Mar 28th 2019
NHS Hero Donna is link for GPs
There are those whose impact in the NHS is felt in their working role, and there are those whose impact is felt through what they bring to the NHS outside of it. Donna Mighty does both.
Living just a stone’s throw away from Sandwell Hospital, Donna joined Sandwell and West Birmingham NHS Trust in 2016 as Assistant Primary Care Liaison Manager.
It is a role which sees Donna travel frequently, acting as a facilitator between the Trust and GPs from 85 practices.
“No two days are the same,” said Donna. “It’s a role that sees me developing our relationship with the GP practices across the area and ensuring that communication is always as clear as possible.
“It’s about integrated care for our patients. The service they receive from their GP should be in line with what they experience at our Trust. We all work for one NHS and have one goal – to make sure that our patients are cared for safely and they have the best experience possible.”
Donna added: “It’s an exciting time for the Trust, as we have just taken on three GP surgeries in Sandwell and West Birmingham and we are working very closely with the practices to ensure the transition is as smooth as possible. ”
Donna is aided in these tasks by her “wonderful and supportive” line manager, Dottie Tipton.
Outside of her main role, however, Donna is influential in a whole other way. She is the Equality Officer for Unison and current Chair of the Black Minority Ethnic (BME) Staff Network which she helped set up.
“The work of the BME staff network helped us to celebrate Black History Month in a way like never before in 2017,” she explained.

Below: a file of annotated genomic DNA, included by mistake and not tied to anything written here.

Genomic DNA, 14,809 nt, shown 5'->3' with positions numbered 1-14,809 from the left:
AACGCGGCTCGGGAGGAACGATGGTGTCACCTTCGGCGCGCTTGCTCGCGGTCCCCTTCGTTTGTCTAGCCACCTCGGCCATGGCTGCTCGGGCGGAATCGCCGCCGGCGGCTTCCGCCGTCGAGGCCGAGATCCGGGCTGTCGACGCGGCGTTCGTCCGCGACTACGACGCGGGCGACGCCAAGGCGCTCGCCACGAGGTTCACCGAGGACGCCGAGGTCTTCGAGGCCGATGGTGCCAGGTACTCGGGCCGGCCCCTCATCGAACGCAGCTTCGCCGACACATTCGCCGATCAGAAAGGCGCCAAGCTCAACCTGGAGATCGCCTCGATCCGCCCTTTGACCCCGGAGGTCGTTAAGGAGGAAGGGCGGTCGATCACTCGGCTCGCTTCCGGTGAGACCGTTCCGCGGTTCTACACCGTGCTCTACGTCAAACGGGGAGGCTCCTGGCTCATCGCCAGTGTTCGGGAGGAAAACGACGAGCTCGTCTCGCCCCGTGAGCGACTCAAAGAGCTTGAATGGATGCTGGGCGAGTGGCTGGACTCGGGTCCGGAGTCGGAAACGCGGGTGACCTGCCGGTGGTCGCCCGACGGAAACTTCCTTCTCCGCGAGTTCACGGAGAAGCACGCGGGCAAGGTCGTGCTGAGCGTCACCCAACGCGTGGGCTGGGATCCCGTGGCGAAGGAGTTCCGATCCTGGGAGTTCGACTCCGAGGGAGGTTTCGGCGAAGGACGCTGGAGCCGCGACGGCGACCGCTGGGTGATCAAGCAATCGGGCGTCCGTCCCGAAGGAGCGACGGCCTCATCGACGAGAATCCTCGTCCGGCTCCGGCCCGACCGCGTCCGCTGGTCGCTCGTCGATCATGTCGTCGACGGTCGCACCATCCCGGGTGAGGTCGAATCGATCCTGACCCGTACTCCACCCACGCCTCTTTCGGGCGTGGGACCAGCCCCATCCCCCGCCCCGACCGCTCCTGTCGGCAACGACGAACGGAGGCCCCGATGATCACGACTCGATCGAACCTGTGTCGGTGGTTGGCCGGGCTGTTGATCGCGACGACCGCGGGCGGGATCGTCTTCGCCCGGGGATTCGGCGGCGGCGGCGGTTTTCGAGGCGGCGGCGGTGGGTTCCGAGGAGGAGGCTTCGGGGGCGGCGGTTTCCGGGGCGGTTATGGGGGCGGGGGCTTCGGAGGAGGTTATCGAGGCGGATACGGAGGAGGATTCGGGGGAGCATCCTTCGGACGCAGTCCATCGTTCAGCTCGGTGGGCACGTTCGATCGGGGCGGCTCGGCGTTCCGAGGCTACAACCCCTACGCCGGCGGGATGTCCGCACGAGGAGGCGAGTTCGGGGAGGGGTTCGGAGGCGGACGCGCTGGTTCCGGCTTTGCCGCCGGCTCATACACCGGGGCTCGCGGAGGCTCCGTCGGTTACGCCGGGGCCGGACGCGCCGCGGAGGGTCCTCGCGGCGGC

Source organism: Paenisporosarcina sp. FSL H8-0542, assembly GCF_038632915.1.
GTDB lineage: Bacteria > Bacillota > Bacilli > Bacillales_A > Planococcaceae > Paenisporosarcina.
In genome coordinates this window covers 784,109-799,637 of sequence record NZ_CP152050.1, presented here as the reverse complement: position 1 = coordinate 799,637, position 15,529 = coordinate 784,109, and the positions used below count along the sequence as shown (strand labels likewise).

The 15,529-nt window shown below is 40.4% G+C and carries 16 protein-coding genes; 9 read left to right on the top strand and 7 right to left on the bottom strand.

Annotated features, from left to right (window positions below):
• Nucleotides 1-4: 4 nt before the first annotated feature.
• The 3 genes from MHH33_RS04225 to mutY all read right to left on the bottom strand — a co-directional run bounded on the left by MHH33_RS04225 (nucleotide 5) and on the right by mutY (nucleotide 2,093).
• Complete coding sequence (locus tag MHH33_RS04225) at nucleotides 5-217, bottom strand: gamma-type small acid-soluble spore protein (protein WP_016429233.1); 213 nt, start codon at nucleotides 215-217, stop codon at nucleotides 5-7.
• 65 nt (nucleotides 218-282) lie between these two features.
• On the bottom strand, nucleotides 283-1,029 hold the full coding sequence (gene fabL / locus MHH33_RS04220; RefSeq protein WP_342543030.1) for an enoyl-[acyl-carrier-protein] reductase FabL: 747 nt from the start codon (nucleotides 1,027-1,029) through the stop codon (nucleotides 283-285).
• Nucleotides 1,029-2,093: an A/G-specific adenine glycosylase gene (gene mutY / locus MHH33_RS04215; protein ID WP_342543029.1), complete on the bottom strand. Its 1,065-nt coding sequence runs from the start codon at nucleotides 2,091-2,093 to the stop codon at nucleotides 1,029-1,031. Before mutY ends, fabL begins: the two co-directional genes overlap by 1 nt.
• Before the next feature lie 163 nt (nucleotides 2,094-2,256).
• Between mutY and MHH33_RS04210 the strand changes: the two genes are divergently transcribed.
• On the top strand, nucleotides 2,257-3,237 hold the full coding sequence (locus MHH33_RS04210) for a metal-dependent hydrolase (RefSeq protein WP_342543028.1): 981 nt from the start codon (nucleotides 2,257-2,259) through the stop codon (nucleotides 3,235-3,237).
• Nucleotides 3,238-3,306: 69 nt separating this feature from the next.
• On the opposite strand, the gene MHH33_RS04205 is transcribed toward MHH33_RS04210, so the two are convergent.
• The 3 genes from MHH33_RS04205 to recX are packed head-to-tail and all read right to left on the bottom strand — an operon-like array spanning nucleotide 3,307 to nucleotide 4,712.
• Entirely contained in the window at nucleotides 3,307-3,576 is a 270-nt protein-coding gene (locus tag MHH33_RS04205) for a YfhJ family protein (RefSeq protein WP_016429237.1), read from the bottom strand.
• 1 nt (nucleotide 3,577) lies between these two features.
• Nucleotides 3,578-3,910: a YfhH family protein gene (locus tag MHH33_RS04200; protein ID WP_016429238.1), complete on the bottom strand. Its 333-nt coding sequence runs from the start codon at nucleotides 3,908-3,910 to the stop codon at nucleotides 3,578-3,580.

“In 2018 I helped to organise a huge tea party at the University of Birmingham School to mark 70 years of Windrush and also launch the ‘Here to Stay’ exhibition. Around 250 people came along to the event and it was very successful. The ‘Here to Stay’ exhibition features photographs taken by Ines Elsa Dalal, and documents the impact of nurses from the Windrush Generation. The photographs are currently on display at the Education Centre at Sandwell Hospital open to all and will remain there for the foreseeable future.”
During 2019, we are taking the ‘Here to Stay’ exhibition on tour to Liverpool, Warwickshire and London.
This year Donna was approached to be a judge at the annual Health Service Journal (HSJ) awards – one of the leading award schemes in healthcare.
A passion for equality was instilled in Donna by her own hero – her mother, who she describes as a strong woman with a big heart, a really positive role model and, above all, kind. A passion officially recognised last year in the Star Awards when she became the Equality and Diversity Champion.
“It was the cherry on the cake. It’s nice to get that recognition for the work that’s taken place.”
A mother herself to a fourteen year old daughter, she is humble about her own impact at SWBH. “I can’t fix everything.” She shrugs wistfully, “But I’m playing my part and doing my little bit.
“Everybody should be given the opportunity to flourish.”
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